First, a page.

Exclusive: Harry Reid’s ‘Moment of Truth’ in Las Vegas Reflects the Un-American, Elitist Attitude Prevailing in Washington

by PAM MEISTER September 2, 2009
Last week, Sen. Harry Reid (D-NV) addressed a Las Vegas Chamber of Commerce luncheon. Before his address, he conducted the usual meet-n-greet/photo op with the chamber’s board members. One of the last in line to receive the oh-so-high honor of shaking the Crown Prince’s Senate Majority Leader’s hand was Bob Brown, the Las Vegas Review-Journal’s advertising director.
As Brown shook Reid’s (withered?) hand, Reid said to him, “I hope you go out of business.”
What a nice thing to hear from your elected representative. For all he knew, Brown could have been a Democrat and Reid supporter. But coming from the man who patriotically declared two years ago that the war in Iraq was lost, are we really surprised? My guess is that the newspaper hasn’t been too kind to Reid, and Reid’s skin is just a little bit thinner than a politician’s should be. Perhaps he holds them responsible for his terrible poll numbers in his home state. Yeah, right.
Of course, once word of his dreadful idea of witty repartee got out, a Reid spokesman inferred that the senator was joking: “Clearly he wasn’t serious.” Good thing he has his overpaid day job; he’d be clobbered on the comedy club circuit.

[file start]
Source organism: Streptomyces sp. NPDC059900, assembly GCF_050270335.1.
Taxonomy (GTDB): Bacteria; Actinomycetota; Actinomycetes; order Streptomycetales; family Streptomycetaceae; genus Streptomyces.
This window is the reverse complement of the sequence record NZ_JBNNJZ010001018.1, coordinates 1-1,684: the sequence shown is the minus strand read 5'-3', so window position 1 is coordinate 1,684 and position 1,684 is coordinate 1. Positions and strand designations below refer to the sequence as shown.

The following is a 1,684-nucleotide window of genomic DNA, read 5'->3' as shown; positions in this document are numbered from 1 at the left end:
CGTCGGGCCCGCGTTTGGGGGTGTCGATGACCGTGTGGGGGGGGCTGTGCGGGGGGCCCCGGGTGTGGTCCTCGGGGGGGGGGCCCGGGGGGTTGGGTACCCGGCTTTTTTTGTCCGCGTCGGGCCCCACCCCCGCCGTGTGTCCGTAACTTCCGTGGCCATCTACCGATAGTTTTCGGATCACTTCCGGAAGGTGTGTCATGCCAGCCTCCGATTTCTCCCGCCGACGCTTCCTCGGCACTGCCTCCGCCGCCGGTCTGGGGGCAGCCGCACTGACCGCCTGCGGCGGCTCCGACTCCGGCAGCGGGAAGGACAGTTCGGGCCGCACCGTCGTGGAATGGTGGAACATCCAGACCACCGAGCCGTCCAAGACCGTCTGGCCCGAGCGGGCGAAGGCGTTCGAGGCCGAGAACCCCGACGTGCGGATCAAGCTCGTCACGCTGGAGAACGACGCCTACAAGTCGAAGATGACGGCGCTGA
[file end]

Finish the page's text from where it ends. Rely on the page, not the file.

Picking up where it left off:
Guess Reid thought the tourism slogan “what happens in Vegas stays in Vegas” would kick in. Sorry senator; that only applies to tourists out to have a good time – not elected representatives who are supposed to have the interests of all of his constituents at heart – or at least pretend to their faces.
Sherman Frederick, publisher of the Review-Journal, said in an editorial that the paper has outlasted many things, including “any number of two-bit politicians who couldn't stand scrutiny, much less criticism.” He also considers Reid’s statement to be a threat:
But to fully capture the magnitude of Reid's remark (and to stop him from doing the same thing to others) it must be called what it was – a full-on threat perpetrated by a bully who has forgotten that he was elected to office to protect Nevadans, not sound like he's shaking them down.
No citizen should expect this kind of behavior from a U.S. senator. It is certainly not becoming of a man who is the majority leader in the U.S. Senate. And it absolutely is not what anyone would expect from a man who now asks Nevadans to send him back to the Senate for a fifth term.